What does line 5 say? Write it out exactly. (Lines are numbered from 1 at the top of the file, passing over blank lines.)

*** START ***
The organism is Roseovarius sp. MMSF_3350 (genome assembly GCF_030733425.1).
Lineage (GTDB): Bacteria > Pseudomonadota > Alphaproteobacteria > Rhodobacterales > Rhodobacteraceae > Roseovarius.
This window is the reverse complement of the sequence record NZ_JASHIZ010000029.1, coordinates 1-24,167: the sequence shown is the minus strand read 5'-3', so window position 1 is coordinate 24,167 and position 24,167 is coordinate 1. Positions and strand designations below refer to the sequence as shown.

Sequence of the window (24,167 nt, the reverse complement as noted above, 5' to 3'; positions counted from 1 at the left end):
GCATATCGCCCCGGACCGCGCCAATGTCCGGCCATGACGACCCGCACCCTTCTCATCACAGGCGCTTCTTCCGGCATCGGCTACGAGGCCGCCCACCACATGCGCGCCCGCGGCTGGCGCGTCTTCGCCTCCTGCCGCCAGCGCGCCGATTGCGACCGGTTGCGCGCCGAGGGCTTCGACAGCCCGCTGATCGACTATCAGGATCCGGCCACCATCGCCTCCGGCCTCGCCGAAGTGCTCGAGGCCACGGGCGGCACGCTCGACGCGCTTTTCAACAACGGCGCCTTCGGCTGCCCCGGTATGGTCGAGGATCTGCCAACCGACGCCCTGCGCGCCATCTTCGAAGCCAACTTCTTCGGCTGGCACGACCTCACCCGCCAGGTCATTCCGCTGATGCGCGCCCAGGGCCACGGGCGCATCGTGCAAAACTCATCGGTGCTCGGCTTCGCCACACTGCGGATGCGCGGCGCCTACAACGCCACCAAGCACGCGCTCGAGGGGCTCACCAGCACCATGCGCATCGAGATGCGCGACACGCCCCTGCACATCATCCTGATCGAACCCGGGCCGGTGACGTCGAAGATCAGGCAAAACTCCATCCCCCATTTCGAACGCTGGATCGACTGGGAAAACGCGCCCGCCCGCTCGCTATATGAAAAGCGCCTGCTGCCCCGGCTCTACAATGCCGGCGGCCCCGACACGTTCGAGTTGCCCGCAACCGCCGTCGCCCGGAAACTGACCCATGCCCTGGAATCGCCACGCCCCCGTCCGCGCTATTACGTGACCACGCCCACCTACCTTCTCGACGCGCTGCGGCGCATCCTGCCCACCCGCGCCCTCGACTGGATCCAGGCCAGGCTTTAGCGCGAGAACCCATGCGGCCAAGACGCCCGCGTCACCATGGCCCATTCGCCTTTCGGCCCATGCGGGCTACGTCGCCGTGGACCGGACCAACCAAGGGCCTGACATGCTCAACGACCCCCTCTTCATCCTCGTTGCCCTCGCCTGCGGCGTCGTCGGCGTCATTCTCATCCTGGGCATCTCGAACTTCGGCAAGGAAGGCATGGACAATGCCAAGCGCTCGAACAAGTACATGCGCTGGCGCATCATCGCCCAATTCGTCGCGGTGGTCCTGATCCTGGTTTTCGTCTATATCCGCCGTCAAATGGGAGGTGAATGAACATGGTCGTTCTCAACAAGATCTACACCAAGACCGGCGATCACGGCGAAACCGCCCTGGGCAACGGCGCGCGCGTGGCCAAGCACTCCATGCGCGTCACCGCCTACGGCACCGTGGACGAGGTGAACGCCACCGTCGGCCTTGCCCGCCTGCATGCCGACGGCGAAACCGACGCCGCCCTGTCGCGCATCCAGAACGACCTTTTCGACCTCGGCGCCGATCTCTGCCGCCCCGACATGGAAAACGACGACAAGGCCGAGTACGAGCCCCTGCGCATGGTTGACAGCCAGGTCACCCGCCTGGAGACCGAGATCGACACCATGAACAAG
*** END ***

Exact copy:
GCATATCGCCCCGGACCGCGCCAATGTCCGGCCATGACGACCCGCACCCTTCTCATCACAGGCGCTTCTTCCGGCATCGGCTACGAGGCCGCCCACCACATGCGCGCCCGCGGCTGGCGCGTCTTCGCCTCCTGCCGCCAGCGCGCCGATTGCGACCGGTTGCGCGCCGAGGGCTTCGACAGCCCGCTGATCGACTATCAGGATCCGGCCACCATCGCCTCCGGCCTCGCCGAAGTGCTCGAGGCCACGGGCGGCACGCTCGACGCGCTTTTCAACAACGGCGCCTTCGGCTGCCCCGGTATGGTCGAGGATCTGCCAACCGACGCCCTGCGCGCCATCTTCGAAGCCAACTTCTTCGGCTGGCACGACCTCACCCGCCAGGTCATTCCGCTGATGCGCGCCCAGGGCCACGGGCGCATCGTGCAAAACTCATCGGTGCTCGGCTTCGCCACACTGCGGATGCGCGGCGCCTACAACGCCACCAAGCACGCGCTCGAGGGGCTCACCAGCACCATGCGCATCGAGATGCGCGACACGCCCCTGCACATCATCCTGATCGAACCCGGGCCGGTGACGTCGAAGATCAGGCAAAACTCCATCCCCCATTTCGAACGCTGGATCGACTGGGAAAACGCGCCCGCCCGCTCGCTATATGAAAAGCGCCTGCTGCCCCGGCTCTACAATGCCGGCGGCCCCGACACGTTCGAGTTGCCCGCAACCGCCGTCGCCCGGAAACTGACCCATGCCCTGGAATCGCCACGCCCCCGTCCGCGCTATTACGTGACCACGCCCACCTACCTTCTCGACGCGCTGCGGCGCATCCTGCCCACCCGCGCCCTCGACTGGATCCAGGCCAGGCTTTAGCGCGAGAACCCATGCGGCCAAGACGCCCGCGTCACCATGGCCCATTCGCCTTTCGGCCCATGCGGGCTACGTCGCCGTGGACCGGACCAACCAAGGGCCTGACATGCTCAACGACCCCCTCTTCATCCTCGTTGCCCTCGCCTGCGGCGTCGTCGGCGTCATTCTCATCCTGGGCATCTCGAACTTCGGCAAGGAAGGCATGGACAATGCCAAGCGCTCGAACAAGTACATGCGCTGGCGCATCATCGCCCAATTCGTCGCGGTGGTCCTGATCCTGGTTTTCGTCTATATCCGCCGTCAAATGGGAGGTGAATGAACATGGTCGTTCTCAACAAGATCTACACCAAGACCGGCGATCACGGCGAAACCGCCCTGGGCAACGGCGCGCGCGTGGCCAAGCACTCCATGCGCGTCACCGCCTACGGCACCGTGGACGAGGTGAACGCCACCGTCGGCCTTGCCCGCCTGCATGCCGACGGCGAAACCGACGCCGCCCTGTCGCGCATCCAGAACGACCTTTTCGACCTCGGCGCCGATCTCTGCCGCCCCGACATGGAAAACGACGACAAGGCCGAGTACGAGCCCCTGCGCATGGTTGACAGCCAGGTCACCCGCCTGGAGACCGAGATCGACACCATGAACAAG